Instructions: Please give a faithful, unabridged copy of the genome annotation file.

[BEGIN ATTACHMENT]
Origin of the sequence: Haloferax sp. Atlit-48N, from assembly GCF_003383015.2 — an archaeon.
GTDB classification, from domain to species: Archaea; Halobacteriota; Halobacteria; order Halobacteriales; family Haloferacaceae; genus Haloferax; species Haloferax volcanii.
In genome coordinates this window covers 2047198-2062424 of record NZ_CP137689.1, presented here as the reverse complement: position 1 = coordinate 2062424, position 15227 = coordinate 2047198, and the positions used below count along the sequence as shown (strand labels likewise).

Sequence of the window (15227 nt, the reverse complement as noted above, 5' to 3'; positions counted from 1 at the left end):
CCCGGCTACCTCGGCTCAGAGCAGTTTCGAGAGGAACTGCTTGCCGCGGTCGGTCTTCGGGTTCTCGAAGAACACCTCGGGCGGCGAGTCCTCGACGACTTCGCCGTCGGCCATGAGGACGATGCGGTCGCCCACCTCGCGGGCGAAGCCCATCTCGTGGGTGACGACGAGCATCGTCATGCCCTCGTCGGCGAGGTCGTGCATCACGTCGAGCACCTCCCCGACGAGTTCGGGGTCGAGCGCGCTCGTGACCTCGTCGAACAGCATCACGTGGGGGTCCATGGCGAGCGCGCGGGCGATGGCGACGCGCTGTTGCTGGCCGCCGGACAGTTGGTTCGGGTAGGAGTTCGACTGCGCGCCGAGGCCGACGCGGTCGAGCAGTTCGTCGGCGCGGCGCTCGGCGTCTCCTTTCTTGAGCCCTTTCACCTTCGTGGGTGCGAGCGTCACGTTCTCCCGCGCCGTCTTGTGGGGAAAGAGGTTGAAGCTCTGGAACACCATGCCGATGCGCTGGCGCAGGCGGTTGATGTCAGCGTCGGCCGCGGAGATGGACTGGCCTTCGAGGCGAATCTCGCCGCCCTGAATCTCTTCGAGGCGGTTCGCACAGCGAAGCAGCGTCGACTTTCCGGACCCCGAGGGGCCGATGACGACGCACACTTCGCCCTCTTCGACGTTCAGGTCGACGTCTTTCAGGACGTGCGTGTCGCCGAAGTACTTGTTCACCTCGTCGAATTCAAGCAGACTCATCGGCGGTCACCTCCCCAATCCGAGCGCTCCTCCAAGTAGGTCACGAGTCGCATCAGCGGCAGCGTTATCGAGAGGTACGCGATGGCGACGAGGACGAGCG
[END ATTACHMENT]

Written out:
Origin of the sequence: Haloferax sp. Atlit-48N, from assembly GCF_003383015.2 — an archaeon.
GTDB classification, from domain to species: Archaea; Halobacteriota; Halobacteria; order Halobacteriales; family Haloferacaceae; genus Haloferax; species Haloferax volcanii.
In genome coordinates this window covers 2047198-2062424 of record NZ_CP137689.1, presented here as the reverse complement: position 1 = coordinate 2062424, position 15227 = coordinate 2047198, and the positions used below count along the sequence as shown (strand labels likewise).

Sequence of the window (15227 nt, the reverse complement as noted above, 5' to 3'; positions counted from 1 at the left end):
CCCGGCTACCTCGGCTCAGAGCAGTTTCGAGAGGAACTGCTTGCCGCGGTCGGTCTTCGGGTTCTCGAAGAACACCTCGGGCGGCGAGTCCTCGACGACTTCGCCGTCGGCCATGAGGACGATGCGGTCGCCCACCTCGCGGGCGAAGCCCATCTCGTGGGTGACGACGAGCATCGTCATGCCCTCGTCGGCGAGGTCGTGCATCACGTCGAGCACCTCCCCGACGAGTTCGGGGTCGAGCGCGCTCGTGACCTCGTCGAACAGCATCACGTGGGGGTCCATGGCGAGCGCGCGGGCGATGGCGACGCGCTGTTGCTGGCCGCCGGACAGTTGGTTCGGGTAGGAGTTCGACTGCGCGCCGAGGCCGACGCGGTCGAGCAGTTCGTCGGCGCGGCGCTCGGCGTCTCCTTTCTTGAGCCCTTTCACCTTCGTGGGTGCGAGCGTCACGTTCTCCCGCGCCGTCTTGTGGGGAAAGAGGTTGAAGCTCTGGAACACCATGCCGATGCGCTGGCGCAGGCGGTTGATGTCAGCGTCGGCCGCGGAGATGGACTGGCCTTCGAGGCGAATCTCGCCGCCCTGAATCTCTTCGAGGCGGTTCGCACAGCGAAGCAGCGTCGACTTTCCGGACCCCGAGGGGCCGATGACGACGCACACTTCGCCCTCTTCGACGTTCAGGTCGACGTCTTTCAGGACGTGCGTGTCGCCGAAGTACTTGTTCACCTCGTCGAATTCAAGCAGACTCATCGGCGGTCACCTCCCCAATCCGAGCGCTCCTCCAAGTAGGTCACGAGTCGCATCAGCGGCAGCGTTATCGAGAGGTACGCGATGGCGACGAGGACGAGCG